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Internal and Emergency Medicine

, Volume 14, Issue 1, pp 11–15 | Cite as

Atrial fibrillation in organ transplant recipients: only a marker of the underlying disease?

  • Francesca InnocentiEmail author
  • Riccardo Pini
IM - COMMENTARY
  • 14 Downloads

Despite good progress in the management of patients with atrial fibrillation (AF), this dysrhythmia remains one of the major causes of cardiovascular morbidity and mortality in the world [1, 2, 3, 4, 5]. In the general population, the number of patients with AF is predicted to rise steeply in the coming years: the increase in AF prevalence can be attributed both to better detection of silent AF alongside increasing age and conditions predisposing to it [6, 7, 8]. But AF is not just a problem of the general population: in the critically ill, this dysrhythmia is gaining increasing attention, because it represents a frequent complication (reported incidence from 5 to 15% in different studies), and its presence is associated with an increased mortality, as well as with a longer stay in the Intensive Care Unit [9]. Risk factors include advanced age, white race, high severity scores, presence of organ failures and sepsis. This situation underlines the need to prevent and treat patients with...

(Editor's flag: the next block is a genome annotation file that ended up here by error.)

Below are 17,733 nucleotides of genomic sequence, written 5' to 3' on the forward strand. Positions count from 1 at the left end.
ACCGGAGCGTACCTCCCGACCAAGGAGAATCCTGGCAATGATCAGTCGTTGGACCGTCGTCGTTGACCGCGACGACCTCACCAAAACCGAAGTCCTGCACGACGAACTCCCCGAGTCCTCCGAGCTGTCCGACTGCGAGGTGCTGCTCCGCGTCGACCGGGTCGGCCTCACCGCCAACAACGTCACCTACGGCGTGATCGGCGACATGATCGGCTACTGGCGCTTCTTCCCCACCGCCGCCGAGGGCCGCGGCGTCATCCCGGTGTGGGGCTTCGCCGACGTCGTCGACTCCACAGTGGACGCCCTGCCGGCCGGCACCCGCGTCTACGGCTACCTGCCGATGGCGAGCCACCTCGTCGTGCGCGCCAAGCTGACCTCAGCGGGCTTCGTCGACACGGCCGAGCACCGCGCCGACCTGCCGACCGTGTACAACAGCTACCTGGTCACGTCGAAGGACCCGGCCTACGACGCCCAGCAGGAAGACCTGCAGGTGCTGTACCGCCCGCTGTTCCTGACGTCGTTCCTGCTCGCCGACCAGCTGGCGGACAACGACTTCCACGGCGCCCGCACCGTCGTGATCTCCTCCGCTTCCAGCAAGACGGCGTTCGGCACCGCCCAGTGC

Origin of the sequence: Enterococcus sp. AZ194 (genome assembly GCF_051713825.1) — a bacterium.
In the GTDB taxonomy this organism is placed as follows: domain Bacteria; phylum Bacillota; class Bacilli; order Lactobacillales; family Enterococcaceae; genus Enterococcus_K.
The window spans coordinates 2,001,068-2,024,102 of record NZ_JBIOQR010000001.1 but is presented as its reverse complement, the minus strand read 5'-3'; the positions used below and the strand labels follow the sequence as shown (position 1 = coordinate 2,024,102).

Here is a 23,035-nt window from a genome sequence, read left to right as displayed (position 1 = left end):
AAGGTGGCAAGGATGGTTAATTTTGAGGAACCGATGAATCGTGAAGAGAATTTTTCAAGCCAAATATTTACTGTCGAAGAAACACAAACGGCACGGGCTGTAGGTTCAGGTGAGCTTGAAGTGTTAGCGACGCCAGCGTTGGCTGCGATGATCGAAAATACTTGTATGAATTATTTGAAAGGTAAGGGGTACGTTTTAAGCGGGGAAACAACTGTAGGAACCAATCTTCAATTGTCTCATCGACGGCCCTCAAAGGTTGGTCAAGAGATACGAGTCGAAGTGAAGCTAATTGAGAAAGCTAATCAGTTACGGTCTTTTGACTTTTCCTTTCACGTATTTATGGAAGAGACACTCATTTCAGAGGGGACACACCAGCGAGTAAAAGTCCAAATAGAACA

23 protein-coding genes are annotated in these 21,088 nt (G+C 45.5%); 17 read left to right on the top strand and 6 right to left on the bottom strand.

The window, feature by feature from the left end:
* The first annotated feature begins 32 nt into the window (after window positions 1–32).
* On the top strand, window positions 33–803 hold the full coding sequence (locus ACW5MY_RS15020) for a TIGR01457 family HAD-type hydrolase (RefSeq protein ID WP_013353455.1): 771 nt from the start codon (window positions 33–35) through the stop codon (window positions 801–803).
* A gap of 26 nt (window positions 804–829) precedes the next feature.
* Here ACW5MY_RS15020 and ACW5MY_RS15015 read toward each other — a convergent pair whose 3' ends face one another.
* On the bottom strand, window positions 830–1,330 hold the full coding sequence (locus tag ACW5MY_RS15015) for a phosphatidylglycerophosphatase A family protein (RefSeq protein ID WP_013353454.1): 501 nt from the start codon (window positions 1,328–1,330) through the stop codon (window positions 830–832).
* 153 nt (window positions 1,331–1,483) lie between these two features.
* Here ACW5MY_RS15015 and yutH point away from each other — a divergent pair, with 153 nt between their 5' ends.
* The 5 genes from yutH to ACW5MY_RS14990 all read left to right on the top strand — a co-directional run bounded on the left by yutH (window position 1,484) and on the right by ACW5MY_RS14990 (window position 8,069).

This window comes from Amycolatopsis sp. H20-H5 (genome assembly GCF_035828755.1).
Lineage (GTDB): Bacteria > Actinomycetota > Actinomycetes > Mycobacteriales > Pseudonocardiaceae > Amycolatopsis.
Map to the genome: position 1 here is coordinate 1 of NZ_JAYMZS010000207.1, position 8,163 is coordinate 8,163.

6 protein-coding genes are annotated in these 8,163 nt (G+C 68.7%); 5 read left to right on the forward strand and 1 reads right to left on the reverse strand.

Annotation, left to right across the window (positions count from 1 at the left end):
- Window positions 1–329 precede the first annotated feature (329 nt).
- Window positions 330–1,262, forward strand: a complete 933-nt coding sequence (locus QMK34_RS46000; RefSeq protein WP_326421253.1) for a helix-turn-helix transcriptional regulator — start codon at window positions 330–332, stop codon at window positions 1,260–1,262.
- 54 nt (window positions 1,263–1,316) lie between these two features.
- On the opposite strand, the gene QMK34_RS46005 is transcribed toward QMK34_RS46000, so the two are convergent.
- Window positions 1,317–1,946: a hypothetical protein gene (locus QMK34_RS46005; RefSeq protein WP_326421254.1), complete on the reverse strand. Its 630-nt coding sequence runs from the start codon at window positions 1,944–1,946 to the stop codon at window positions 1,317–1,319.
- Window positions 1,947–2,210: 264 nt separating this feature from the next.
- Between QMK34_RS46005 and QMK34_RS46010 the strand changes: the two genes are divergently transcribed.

Notes

Compliance with ethical standards

Conflict of interest

The authors have no conflict of interest to declare.

Statement of human and animal rights

The study protocol was approved by the local Ethics Committee.

Informed consent

All subjects provided oral and written informed consent.

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Copyright information

© Società Italiana di Medicina Interna 2018

Authors and Affiliations

  1. 1.High-Dependency Unit, Department of Clinical and Experimental MedicineAzienda Ospedaliero-Universitaria CareggiFlorenceItaly

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